Laravel Queue and running it with Supervisor

Laravel Queue and running it with Supervisor



24 September 2019


A queue data structure is based on FIFO (First In First Out). That is the element that enters first in the queue, leaves first while popping the element from the queue.

This data structure is mostly used for scheduling processes. The queue is also used to store data which will be transmitted while sending and receiving the data.


Laravel Queue:

Laravel Queue is an effective way of deferring the processing of a time-consuming task in your application. For example, we can use Laravel queue for sending out verification emails whenever a new user registers or shares a post.



The configuration file for the queue is stored in config/queue.php. In that file, you will find the connection for many queue drivers that are included in the framework. If you want to discard queued job use a null queue driver.

I will be using a database as a queue driver setting up option.

In .env file add / edit following value




As it has sync as by default value in config/queue.php file.

Note: there are many other drivers are available to see the following doc for more reference:


Database tables:

In order to use the database queue driver, you will need a database table to hold the jobs. So run following command to create queue table schema migration.

php artisan queue:table”

Then run “php artisan migrate” to run migration for the queue table.


Creating Jobs:

Now, create a job, all the queueable jobs are stored in app/jobs

php artisan make:job ProcessEmail

This command creates a job directory in app directory with the ProcessEmail file.


namespace App\Jobs;

use Illuminate\Support\Facades\Mail;

use Illuminate\Bus\Queueable;

use Illuminate\Queue\SerializesModels;

use Illuminate\Queue\InteractsWithQueue;

use Illuminate\Contracts\Queue\ShouldQueue;

use Illuminate\Foundation\Bus\Dispatchable;

class ProcessEmail implements ShouldQueue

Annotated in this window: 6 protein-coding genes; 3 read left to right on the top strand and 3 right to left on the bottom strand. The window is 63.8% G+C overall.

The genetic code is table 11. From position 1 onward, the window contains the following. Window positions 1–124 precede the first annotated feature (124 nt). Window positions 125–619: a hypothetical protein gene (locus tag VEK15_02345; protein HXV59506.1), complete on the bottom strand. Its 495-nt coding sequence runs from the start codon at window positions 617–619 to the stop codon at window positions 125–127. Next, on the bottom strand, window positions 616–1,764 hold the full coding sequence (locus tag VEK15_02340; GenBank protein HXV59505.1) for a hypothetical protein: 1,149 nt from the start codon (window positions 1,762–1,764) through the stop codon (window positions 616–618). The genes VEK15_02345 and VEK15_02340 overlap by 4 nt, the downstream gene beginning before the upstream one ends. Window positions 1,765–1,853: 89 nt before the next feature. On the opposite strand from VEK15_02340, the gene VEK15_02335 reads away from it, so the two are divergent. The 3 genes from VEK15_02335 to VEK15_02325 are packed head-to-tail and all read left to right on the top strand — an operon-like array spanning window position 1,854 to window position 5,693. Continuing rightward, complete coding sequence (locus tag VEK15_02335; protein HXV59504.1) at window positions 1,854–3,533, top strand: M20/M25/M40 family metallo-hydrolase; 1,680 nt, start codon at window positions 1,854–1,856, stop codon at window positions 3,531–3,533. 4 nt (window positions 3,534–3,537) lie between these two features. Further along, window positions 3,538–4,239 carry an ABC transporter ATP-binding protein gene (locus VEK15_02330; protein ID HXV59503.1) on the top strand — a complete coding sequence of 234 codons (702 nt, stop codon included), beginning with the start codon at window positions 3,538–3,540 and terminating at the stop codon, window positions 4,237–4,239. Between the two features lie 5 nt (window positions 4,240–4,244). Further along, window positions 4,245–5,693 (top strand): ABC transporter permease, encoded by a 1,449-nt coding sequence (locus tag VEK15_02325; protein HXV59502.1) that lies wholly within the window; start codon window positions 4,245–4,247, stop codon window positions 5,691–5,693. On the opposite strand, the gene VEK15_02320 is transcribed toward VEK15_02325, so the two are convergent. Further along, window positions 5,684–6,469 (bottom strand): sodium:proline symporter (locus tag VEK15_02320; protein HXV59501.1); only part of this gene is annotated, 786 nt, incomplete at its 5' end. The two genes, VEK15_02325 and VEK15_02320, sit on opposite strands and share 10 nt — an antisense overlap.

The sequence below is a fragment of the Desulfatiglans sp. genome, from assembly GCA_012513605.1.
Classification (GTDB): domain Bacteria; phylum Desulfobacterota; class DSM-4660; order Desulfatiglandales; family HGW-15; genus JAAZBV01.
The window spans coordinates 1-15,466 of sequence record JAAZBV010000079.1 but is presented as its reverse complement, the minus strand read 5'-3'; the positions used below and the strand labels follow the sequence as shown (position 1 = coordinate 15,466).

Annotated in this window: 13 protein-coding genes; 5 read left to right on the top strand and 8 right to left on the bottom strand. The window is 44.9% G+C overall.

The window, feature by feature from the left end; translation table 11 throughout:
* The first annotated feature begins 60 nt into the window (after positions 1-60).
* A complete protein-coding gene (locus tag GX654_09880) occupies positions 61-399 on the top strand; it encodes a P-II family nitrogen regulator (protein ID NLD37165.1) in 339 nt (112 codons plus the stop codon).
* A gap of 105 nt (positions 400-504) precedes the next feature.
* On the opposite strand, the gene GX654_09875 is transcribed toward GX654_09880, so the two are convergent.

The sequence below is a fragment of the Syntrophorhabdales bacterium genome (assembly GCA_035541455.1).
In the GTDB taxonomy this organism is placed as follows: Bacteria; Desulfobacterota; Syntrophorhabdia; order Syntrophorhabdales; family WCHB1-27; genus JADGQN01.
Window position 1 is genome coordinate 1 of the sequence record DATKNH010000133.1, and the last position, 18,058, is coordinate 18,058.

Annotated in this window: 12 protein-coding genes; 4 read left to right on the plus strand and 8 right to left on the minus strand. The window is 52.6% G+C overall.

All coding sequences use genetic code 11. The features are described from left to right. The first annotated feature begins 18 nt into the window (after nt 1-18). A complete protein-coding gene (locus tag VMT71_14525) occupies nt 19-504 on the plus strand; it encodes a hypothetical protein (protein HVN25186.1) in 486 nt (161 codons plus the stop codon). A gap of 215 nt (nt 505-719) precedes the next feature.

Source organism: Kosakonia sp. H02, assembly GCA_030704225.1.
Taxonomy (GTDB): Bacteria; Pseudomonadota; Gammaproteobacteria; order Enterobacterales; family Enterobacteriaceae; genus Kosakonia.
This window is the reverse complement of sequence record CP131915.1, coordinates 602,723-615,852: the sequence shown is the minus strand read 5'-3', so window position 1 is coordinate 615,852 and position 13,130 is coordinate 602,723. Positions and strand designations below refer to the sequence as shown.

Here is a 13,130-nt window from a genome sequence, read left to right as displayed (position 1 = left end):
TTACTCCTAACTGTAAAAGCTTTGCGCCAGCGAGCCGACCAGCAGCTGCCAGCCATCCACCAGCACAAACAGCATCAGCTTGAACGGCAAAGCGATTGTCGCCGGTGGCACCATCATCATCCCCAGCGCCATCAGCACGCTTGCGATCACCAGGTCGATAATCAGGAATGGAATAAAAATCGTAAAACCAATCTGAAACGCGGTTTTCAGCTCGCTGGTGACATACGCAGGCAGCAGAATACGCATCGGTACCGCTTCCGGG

use Dispatchable, InteractsWithQueue, Queueable, SerializesModels;

protected $emails;


* Create a new job instance.


* @return void


public function __construct($emails)


$this->emails = $emails;



* Execute the job.


* @return void


public function handle()


$content = $this->emails;

Mail::send($template, array('params' => $content['params']), function ($message) use ($content['to'], $content['cc'], $content['subject']) {

$message->from("", "Tudip Technologies");


if (!empty($content['cc'])) {







The handle method is called when the job is processed by the queue. The Laravel service container automatically injects these dependencies. If you would like to take total control over how the container injects dependencies into the handle method, you may use the container's bindMethod method.

Dispatching Jobs:

Once you have written your job class, you may dispatch it using the ‘dispatch’ method on the job itself. The arguments passed to the dispatch method will be given to the job’s constructor:

From your controller file you can dispatch job by adding:


Processing Jobs:

For processing jobs there are two ways:

To run a command manually.

To process created job queue need to run following command

php artisan queue:work --tries=3

One approach to specifying the maximum number of times a job may be attempted is via the –tries switch on the Artisan command line:

You can also specify try to job file

public $tries = 5; like this way.

Use supervisor for processing jobs.

To automatically run the queue install the supervisor and then configure it.

The supervisor is a client/server system that allows its users to monitor and control a number of processes on UNIX-like operating systems.

Supervisor Installation and configuration:

  1. Installation
sudo apt install supervisor

Check server is running after installation

service supervisor status


  1. Configuration

The configuration files for supervisor are typically stored in the /etc/supervisor/conf.d directory. In this directory, you can create any number of configuration files that instruct supervisor how your processes should be monitored. For example, we will create a queue.conf file that starts and monitors a queue:work process:



command=php /var/www/html/laravel_app/artisan queue:work --tries=3 --sleep=3







In this example, the numprocs directive will instruct Supervisor to run 10 queue:work processes and monitor all of them, automatically restarting them if they fail.


  1. Updating Supervisor:

Once the configuration file has been created, you may update the Supervisor configuration and start the processes using the following commands:


sudo supervisorctl reread

sudo supervisorctl update

sudo supervisorctl start queue:*


For more information on Supervisor, consult the Supervisor documentation.



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